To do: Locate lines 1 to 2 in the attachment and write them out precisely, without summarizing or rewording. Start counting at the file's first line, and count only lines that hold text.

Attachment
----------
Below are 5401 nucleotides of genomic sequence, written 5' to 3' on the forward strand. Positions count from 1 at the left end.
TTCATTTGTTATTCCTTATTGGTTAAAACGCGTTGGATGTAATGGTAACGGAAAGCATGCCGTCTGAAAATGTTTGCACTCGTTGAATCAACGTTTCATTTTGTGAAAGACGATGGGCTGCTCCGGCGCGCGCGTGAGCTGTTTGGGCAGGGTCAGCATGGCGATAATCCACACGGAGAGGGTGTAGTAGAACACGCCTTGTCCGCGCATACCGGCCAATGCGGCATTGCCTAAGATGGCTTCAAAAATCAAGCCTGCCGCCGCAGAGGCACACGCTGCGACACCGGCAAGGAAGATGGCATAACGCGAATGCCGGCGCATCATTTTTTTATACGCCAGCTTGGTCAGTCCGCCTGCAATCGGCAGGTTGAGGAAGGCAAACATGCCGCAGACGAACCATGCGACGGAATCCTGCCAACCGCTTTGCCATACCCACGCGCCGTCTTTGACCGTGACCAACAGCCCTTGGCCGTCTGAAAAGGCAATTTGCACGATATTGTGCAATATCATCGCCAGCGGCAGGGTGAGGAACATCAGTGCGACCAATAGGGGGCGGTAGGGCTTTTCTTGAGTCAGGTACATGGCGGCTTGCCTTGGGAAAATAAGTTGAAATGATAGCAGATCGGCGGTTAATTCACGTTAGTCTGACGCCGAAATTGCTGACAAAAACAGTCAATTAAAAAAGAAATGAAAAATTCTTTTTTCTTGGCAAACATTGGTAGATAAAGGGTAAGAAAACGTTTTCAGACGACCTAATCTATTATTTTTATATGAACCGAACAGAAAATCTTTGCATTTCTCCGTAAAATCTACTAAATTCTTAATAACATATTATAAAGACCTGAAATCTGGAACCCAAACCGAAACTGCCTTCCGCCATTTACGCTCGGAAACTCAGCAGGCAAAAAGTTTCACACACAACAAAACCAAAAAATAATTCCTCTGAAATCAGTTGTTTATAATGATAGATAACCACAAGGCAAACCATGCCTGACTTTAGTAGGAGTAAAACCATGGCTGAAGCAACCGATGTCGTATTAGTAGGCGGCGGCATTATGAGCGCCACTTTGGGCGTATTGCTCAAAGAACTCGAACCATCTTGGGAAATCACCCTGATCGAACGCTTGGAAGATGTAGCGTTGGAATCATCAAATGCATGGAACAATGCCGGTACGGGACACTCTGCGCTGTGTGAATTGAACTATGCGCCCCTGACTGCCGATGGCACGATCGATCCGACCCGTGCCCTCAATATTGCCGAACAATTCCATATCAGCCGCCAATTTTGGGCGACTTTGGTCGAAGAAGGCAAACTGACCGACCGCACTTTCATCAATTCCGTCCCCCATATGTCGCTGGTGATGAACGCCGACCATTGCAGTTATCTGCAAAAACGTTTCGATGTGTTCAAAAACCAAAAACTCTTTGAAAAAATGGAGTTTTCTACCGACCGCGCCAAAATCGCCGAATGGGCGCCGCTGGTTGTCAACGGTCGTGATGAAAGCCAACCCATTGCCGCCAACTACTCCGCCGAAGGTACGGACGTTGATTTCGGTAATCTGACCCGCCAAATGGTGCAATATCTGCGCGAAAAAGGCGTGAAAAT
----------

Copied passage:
Below are 5401 nucleotides of genomic sequence, written 5' to 3' on the forward strand. Positions count from 1 at the left end.
TTCATTTGTTATTCCTTATTGGTTAAAACGCGTTGGATGTAATGGTAACGGAAAGCATGCCGTCTGAAAATGTTTGCACTCGTTGAATCAACGTTTCATTTTGTGAAAGACGATGGGCTGCTCCGGCGCGCGCGTGAGCTGTTTGGGCAGGGTCAGCATGGCGATAATCCACACGGAGAGGGTGTAGTAGAACACGCCTTGTCCGCGCATACCGGCCAATGCGGCATTGCCTAAGATGGCTTCAAAAATCAAGCCTGCCGCCGCAGAGGCACACGCTGCGACACCGGCAAGGAAGATGGCATAACGCGAATGCCGGCGCATCATTTTTTTATACGCCAGCTTGGTCAGTCCGCCTGCAATCGGCAGGTTGAGGAAGGCAAACATGCCGCAGACGAACCATGCGACGGAATCCTGCCAACCGCTTTGCCATACCCACGCGCCGTCTTTGACCGTGACCAACAGCCCTTGGCCGTCTGAAAAGGCAATTTGCACGATATTGTGCAATATCATCGCCAGCGGCAGGGTGAGGAACATCAGTGCGACCAATAGGGGGCGGTAGGGCTTTTCTTGAGTCAGGTACATGGCGGCTTGCCTTGGGAAAATAAGTTGAAATGATAGCAGATCGGCGGTTAATTCACGTTAGTCTGACGCCGAAATTGCTGACAAAAACAGTCAATTAAAAAAGAAATGAAAAATTCTTTTTTCTTGGCAAACATTGGTAGATAAAGGGTAAGAAAACGTTTTCAGACGACCTAATCTATTATTTTTATATGAACCGAACAGAAAATCTTTGCATTTCTCCGTAAAATCTACTAAATTCTTAATAACATATTATAAAGACCTGAAATCTGGAACCCAAACCGAAACTGCCTTCCGCCATTTACGCTCGGAAACTCAGCAGGCAAAAAGTTTCACACACAACAAAACCAAAAAATAATTCCTCTGAAATCAGTTGTTTATAATGATAGATAACCACAAGGCAAACCATGCCTGACTTTAGTAGGAGTAAAACCATGGCTGAAGCAACCGATGTCGTATTAGTAGGCGGCGGCATTATGAGCGCCACTTTGGGCGTATTGCTCAAAGAACTCGAACCATCTTGGGAAATCACCCTGATCGAACGCTTGGAAGATGTAGCGTTGGAATCATCAAATGCATGGAACAATGCCGGTACGGGACACTCTGCGCTGTGTGAATTGAACTATGCGCCCCTGACTGCCGATGGCACGATCGATCCGACCCGTGCCCTCAATATTGCCGAACAATTCCATATCAGCCGCCAATTTTGGGCGACTTTGGTCGAAGAAGGCAAACTGACCGACCGCACTTTCATCAATTCCGTCCCCCATATGTCGCTGGTGATGAACGCCGACCATTGCAGTTATCTGCAAAAACGTTTCGATGTGTTCAAAAACCAAAAACTCTTTGAAAAAATGGAGTTTTCTACCGACCGCGCCAAAATCGCCGAATGGGCGCCGCTGGTTGTCAACGGTCGTGATGAAAGCCAACCCATTGCCGCCAACTACTCCGCCGAAGGTACGGACGTTGATTTCGGTAATCTGACCCGCCAAATGGTGCAATATCTGCGCGAAAAAGGCGTGAAAAT